They view rape as a deficiency in the survivor herself, and this propagates the idea of a woman whose virtue is more valuable than her independent identity. Instead of empowering women, these decisions infantilise them and relegate them to a stature wherein they must be shielded for their own good.

With greater representation and diversity, such decisions which actually further discrimination, can be circumvented.

Additionally, an inclusive judiciary will also encourage female litigants to knock on the doors of the courts for proper redressal of their problems which arise as a result of our patriarchal society, such as cases of domestic violence or sexual harassment.

While it is no doubt true that even women judges may be capable of regressive stands on these matters, the current domination of the scene by men certainly does not help engender trust.

The knowledge of a woman suffering from domestic violence that she will be heard by those who occupy a similar standing will invariably strengthen her conviction and faith in the judicial institution; this is something which the Indian judiciary currently lacks.

Another positive would be that if an unrepresented or under-represented individual sees a person from their community at the top of the ladder, it would only serve as an inspirational factor that may motivate other members of that community to work toward climbing up that ladder as well.

Don't Fall for the 'Merit' Trap

However, when it comes to positions of power in any profession that require technical knowledge, the argument that is advanced is that a person of greater caliber is more deserving of the job, duty, or promotion.

As practical as that sounds, this argument fails to acknowledge the systemic bias and inequality in place which automatically favours an upper-caste Hindu straight male and ensures his reach to the top, and disregards those individuals who fall outside the four corners of this identity.

Therefore, when the question arises as to why the ratio of women to men is so dismal, one needs to realise that the gatekeeping begins the moment a female child is born and inevitably constructs hurdles meant to impede her rise to the top.

Do not also forget that the power to elevate individuals to the higher judiciary is concentrated in the opaque decisions of the Collegium of the Supreme Court, which has of course been dominated almost entirely by upper-caste men.

Merit cannot therefore strictly be a metric for elevation as it assumes that men and women begin at the same starting point and come across the same obstructions in their path to the Supreme Court.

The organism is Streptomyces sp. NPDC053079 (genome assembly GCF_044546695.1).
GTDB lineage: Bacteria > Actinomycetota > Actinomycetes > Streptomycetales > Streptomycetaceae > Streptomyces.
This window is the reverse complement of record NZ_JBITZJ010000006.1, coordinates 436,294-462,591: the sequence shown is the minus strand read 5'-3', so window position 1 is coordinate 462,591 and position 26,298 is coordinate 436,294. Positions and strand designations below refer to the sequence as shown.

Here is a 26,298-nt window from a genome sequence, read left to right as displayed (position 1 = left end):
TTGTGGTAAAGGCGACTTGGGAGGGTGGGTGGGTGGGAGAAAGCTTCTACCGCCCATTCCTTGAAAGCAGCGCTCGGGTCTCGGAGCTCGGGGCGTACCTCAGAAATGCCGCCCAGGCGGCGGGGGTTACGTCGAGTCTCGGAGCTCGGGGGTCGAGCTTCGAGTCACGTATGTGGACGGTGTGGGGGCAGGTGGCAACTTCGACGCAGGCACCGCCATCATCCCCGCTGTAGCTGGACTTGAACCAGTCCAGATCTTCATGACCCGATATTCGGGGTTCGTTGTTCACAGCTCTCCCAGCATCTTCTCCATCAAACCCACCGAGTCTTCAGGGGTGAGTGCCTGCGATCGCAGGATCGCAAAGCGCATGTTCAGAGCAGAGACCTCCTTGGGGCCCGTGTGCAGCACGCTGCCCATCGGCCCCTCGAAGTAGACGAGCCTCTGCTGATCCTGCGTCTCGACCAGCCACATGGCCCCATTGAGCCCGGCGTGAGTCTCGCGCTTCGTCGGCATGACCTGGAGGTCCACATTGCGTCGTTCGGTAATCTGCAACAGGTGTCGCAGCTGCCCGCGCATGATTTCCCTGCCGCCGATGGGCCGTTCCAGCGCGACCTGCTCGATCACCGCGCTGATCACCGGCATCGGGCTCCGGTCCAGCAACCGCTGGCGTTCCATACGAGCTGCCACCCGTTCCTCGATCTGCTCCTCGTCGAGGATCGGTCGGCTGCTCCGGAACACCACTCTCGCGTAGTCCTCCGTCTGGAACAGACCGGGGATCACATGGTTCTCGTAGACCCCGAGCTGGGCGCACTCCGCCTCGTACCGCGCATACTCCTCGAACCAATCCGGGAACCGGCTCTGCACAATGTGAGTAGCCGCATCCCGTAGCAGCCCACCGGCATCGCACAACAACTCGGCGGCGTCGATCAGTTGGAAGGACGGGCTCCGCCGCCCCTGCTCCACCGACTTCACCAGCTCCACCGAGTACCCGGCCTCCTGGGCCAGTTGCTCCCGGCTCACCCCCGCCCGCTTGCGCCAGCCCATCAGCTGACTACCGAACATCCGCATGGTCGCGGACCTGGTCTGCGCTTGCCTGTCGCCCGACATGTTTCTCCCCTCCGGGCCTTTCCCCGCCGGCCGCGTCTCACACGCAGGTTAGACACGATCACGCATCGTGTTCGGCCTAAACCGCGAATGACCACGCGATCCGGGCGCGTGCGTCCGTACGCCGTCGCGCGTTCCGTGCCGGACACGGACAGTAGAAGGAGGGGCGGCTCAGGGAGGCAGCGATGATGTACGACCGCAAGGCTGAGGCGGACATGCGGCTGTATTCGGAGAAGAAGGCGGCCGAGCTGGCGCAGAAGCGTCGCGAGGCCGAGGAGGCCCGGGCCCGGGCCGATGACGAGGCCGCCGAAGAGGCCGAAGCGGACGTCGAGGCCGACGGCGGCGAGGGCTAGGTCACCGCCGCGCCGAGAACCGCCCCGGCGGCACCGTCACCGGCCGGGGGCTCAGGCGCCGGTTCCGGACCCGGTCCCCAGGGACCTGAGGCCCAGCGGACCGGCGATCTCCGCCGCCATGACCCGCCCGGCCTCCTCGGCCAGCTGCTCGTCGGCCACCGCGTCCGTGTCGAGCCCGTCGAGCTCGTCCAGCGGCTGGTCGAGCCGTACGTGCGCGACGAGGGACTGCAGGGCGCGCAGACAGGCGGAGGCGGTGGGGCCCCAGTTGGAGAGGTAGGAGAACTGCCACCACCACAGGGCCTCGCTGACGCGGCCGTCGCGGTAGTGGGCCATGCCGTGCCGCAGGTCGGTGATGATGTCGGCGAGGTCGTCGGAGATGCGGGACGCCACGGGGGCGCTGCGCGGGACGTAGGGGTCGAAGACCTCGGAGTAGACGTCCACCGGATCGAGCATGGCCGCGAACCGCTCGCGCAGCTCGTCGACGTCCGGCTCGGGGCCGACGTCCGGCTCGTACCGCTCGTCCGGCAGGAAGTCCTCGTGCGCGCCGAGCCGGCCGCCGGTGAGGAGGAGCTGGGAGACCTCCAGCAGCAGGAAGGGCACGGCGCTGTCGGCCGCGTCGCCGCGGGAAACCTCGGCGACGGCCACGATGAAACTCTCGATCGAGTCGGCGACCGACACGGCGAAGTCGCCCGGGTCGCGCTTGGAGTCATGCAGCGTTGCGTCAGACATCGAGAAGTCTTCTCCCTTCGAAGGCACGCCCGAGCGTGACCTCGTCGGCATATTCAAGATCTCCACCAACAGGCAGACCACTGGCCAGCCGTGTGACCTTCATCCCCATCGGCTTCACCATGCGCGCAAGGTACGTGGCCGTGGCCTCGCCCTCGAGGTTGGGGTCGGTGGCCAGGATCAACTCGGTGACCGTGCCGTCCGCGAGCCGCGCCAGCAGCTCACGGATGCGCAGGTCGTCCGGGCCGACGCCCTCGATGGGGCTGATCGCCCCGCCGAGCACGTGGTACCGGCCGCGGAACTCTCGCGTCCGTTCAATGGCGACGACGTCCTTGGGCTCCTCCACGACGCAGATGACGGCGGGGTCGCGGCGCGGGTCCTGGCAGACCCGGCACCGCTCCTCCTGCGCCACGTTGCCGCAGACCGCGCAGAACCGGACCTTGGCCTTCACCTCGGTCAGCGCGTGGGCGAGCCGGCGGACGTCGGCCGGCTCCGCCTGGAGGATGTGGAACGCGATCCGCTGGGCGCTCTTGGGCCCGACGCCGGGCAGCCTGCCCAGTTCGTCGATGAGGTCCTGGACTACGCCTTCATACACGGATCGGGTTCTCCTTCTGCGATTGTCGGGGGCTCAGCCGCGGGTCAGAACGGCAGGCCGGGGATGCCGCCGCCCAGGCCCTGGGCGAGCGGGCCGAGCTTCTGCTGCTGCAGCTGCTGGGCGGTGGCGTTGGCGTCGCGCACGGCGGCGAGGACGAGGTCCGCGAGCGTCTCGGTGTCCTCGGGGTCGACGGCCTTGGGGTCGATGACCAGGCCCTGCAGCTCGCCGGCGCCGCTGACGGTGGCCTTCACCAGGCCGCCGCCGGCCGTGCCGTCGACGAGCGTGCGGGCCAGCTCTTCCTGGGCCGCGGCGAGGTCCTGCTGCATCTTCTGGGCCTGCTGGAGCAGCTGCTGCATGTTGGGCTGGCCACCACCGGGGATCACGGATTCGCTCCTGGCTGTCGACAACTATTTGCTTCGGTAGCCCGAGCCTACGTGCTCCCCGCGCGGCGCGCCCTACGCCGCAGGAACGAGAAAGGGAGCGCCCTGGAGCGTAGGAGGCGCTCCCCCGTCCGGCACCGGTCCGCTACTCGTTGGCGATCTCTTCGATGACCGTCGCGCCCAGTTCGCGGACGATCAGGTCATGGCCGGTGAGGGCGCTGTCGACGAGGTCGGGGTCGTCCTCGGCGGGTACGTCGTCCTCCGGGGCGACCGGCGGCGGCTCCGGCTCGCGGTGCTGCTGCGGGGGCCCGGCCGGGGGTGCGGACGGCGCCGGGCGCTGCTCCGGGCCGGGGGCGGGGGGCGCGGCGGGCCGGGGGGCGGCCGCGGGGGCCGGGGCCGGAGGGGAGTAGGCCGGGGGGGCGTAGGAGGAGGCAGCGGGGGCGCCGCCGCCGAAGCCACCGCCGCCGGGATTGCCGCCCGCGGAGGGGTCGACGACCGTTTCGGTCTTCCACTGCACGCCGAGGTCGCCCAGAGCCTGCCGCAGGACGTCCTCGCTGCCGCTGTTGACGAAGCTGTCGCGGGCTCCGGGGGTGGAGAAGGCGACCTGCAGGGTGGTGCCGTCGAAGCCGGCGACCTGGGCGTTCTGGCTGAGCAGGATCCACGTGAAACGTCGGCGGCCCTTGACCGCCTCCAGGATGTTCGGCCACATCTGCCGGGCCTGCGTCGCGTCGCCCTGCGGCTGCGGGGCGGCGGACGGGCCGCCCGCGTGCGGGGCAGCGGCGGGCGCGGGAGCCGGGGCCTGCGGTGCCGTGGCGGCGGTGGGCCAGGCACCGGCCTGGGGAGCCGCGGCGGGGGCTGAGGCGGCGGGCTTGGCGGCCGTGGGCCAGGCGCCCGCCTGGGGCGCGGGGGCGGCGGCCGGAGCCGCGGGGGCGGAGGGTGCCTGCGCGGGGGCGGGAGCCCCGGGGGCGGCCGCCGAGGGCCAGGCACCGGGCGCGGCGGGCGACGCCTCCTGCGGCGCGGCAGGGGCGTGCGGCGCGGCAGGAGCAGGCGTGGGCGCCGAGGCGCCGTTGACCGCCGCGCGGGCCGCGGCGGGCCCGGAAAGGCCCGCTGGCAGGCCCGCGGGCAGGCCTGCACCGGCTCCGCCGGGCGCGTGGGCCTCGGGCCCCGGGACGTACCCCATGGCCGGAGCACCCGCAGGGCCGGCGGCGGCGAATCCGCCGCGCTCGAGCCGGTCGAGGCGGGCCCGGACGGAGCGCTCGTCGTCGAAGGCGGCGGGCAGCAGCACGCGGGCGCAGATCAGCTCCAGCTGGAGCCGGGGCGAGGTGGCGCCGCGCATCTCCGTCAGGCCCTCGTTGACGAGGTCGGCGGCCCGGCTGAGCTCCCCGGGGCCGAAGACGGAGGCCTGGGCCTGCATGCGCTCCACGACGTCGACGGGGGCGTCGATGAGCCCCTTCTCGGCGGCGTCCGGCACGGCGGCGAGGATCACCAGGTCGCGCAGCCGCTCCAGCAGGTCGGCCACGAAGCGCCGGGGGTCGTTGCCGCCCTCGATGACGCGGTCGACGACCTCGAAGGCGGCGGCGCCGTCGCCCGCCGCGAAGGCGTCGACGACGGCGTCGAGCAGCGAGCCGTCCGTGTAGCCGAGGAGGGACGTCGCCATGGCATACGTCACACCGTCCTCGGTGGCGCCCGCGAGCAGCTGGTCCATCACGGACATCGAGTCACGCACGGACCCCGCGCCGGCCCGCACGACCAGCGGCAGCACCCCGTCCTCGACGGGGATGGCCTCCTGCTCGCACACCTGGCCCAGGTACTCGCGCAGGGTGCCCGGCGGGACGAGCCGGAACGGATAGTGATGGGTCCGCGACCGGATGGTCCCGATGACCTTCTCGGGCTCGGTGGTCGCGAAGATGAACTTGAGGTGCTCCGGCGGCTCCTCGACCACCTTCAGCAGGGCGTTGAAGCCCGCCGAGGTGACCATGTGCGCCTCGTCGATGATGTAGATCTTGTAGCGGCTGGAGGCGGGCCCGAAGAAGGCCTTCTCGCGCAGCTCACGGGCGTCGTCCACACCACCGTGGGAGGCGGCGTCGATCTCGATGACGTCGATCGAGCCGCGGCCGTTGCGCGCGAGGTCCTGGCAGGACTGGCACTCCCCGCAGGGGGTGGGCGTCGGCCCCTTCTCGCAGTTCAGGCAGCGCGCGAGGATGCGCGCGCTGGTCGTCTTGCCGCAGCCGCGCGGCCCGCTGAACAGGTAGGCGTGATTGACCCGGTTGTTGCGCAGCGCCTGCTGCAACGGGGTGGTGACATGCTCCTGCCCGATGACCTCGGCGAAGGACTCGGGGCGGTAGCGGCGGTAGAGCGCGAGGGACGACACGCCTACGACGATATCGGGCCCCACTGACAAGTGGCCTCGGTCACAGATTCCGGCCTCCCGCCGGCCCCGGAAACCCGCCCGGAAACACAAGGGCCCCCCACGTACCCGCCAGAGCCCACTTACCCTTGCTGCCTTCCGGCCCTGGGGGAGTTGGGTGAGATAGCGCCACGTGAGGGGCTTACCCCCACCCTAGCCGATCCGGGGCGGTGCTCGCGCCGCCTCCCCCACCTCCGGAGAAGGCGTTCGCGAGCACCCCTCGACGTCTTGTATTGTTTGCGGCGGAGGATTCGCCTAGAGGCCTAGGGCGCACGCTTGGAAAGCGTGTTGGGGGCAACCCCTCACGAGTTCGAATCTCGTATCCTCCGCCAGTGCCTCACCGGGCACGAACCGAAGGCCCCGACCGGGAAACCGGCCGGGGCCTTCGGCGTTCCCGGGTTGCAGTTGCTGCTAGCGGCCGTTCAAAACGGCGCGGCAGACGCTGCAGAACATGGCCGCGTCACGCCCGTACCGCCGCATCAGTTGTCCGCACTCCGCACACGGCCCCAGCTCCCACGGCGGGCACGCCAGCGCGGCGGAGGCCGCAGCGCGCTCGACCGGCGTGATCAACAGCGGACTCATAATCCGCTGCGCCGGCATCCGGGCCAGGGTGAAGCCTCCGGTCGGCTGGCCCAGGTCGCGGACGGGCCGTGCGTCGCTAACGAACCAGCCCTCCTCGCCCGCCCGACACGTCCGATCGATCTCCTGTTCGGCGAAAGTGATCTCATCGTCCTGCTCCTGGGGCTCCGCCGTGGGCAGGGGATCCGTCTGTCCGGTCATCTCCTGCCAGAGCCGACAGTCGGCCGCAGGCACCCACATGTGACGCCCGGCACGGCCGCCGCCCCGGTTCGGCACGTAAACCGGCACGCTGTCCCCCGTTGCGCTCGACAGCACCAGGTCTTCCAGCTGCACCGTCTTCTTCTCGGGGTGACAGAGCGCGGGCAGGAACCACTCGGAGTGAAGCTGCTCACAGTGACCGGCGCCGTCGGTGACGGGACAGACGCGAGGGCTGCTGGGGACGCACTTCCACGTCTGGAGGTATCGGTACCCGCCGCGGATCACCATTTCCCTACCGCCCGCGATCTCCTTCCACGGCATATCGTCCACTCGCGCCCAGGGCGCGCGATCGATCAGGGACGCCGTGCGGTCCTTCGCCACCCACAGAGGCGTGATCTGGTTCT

As mentioned earlier, the numbers are extremely stark, especially in the higher judiciary where the percentage of women judges is barely 12 percent. This is clearly disproportionate to the population of women in the country.

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In a recent piece for Article 14, Shruti Sundar Ray analysed this obscene skew in more detail. One of the key observations she makes is that the number of women advocates who take up litigation remains extremely low, which in turn reduces the pool from which judges of the higher judiciary could be selected. This is despite there being greater parity these days between men and women entering law schools across the country.

The reasons for the lack of women in litigation are myriad, but the systemic bias and ingrained patriarchy of the system are extremely prominent among these.

Until and unless this is addressed with the aid of awareness, concessions and affirmative action, the root causes for the lack of gender representation in our higher judiciary will continue to fester.

And having merely four women judges in a cohort of 34 at the highest level of our judiciary will continue to be a cause for celebration and not a cause for shame, which is what it actually is.

The late Justice Ruth Bader Ginsburg had famously stated that whenever she was asked about when there would be enough women in the US Supreme Court, she would respond with, “When there are nine”, and her answer would shock people.

Her rationale, of course, was that there had been nine men as supreme court justices and no one had ever raised an eyebrow.

Similarly, if anyone wants to ask when it will be the time to celebrate the elevation of more women judges to the Indian Supreme Court, the answer would have to be “When there are 34”.

(Radhika Roy is an advocate based in Delhi and former Associate Editor at Live Law. This is an opinion piece, and the views expressed are the author’s own. The Quint neither endorses nor is responsible for them.)

(At The Quint, we are answerable only to our audience. Play an active role in shaping our journalism by becoming a member. Because the truth is worth it.)

Edited By :Tejas Harad